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“Internet Slowdown” Protest Rallies Support for Net Neutrality

“Internet Slowdown” Protest Rallies Support for Net Neutrality


Depending on what websites you visit today, the internet may seem a little crunchy. Don’t worry, your favorite websites are not loading any slower, but they could be if federal regulators fail to enact strong net neutrality rules, according to advocacy groups and websites participating in an online protest.

Dozens of businesses and advocacy groups are displaying “loading” icons on their websites today as part of a coordinated effort to pressure the Federal Communications Commission (FCC) to adopt net neutrality rules with teeth. The icons do not actually slow down the websites, but without government regulation, the advocates argue, big cable and broadband companies could slow down websites that can’t pay new fees.

Net neutrality is the idea that internet service providers like AT&T, Comcast and Verizon should treat all web content equally and refrain from blocking and censorship. The FCC is hosting its second round of comments on a hotly contested set of proposed net neutrality rules, and advocates say the future of the web hangs in the balance.

The coalition behind the protest, which includes web businesses such as Etsy and Foursquare alongside progressive activist groups, is calling on the FCC to reclassify the internet under Title II of the Communications Act. Reclassification would allow the government to regulate the internet like a public utility and require internet service providers to treat all web content equally.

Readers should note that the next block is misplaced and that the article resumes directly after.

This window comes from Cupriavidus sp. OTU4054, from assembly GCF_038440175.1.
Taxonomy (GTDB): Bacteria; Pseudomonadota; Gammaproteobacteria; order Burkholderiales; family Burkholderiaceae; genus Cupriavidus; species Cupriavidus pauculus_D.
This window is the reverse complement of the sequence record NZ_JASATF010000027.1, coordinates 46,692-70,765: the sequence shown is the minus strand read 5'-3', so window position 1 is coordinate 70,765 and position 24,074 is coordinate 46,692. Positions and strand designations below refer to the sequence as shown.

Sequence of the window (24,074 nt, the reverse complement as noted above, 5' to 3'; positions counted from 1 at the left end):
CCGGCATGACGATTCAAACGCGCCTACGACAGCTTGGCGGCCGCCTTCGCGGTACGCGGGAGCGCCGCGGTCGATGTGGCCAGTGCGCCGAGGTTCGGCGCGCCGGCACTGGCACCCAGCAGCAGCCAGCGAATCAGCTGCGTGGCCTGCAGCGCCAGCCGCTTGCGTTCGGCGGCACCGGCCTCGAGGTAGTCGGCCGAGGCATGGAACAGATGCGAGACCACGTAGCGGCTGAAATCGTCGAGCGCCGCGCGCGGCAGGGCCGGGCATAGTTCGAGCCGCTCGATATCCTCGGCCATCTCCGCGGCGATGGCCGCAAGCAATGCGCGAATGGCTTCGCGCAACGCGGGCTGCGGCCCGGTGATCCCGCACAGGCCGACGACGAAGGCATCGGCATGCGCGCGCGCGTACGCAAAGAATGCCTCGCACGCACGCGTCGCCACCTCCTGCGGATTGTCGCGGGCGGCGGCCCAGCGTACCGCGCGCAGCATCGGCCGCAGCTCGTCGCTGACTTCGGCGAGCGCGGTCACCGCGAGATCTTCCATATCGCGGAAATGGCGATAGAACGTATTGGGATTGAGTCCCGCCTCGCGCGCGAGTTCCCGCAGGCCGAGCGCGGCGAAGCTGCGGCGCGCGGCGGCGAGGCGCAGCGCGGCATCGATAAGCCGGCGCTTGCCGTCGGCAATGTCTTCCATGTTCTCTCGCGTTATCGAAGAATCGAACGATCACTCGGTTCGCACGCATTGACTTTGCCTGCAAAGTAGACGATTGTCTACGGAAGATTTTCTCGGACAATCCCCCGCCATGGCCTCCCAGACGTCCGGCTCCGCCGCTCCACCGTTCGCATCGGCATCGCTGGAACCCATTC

FCC Chairman Tom Wheeler has proposed to regulate the internet under a different section of federal communications law, and while his proposal would prevent internet providers from blocking and censoring web content, it would allow broadband companies to charge content providers like Netflix fees to reach consumers faster, as long as those deals are “commercially reasonable.” Netflix is participating in the protest.

Advocates argue such deals would create a “two-tiered internet,” with fast lanes for wealthy content providers and slow lanes for everyone else, putting small businesses, minority groups and startups at a disadvantage. After significant public outcry, the FCC said it would consider Title II reclassification in its proposal.

The libertarian think tank TechFreedom recently launched its own online campaign against Title II reclassification. The group has worked with progressive advocates on issues like online piracy and cell phone unlocking in the past, and its “Don’t Break The Net” website looks a lot like the campaign sites built by hardcore net neutrality advocates.

TechFreedom claims that allowing the FCC to regulate the internet like a public utility would lead to costly regulations that would stifle innovation and private investment in broadband infrastructure. Title II reclassification would not ban “fast lanes,” the group argues, but the resulting regulations would be a burden on the same small businesses and web startups that progressives are trying to protect.

More than 1 million comments on the proposal have been submitted to the FCC, and about 99 percent are in support of net neutrality, according to an analysis by the Sunlight Foundation. About 60 percent of the comments are form letters written by many of the same advocacy groups involved in the slowdown protest.

“Millions already have spoken out against the FCC’s slow-lane scheme, but FCC Chairman Tom Wheeler seems to think if he hides out in Washington the public will lose interest,” said Free Press CEO Craig Aaron. “But the public outcry is only growing louder – and the internet slowdown will show millions more people what a world without real net neutrality would look like.”

Free Press and its allies have pulled off massive online protests before – their “internet blackout” protest in 2012 helped defeat two controversial anti-piracy bills in Congress.

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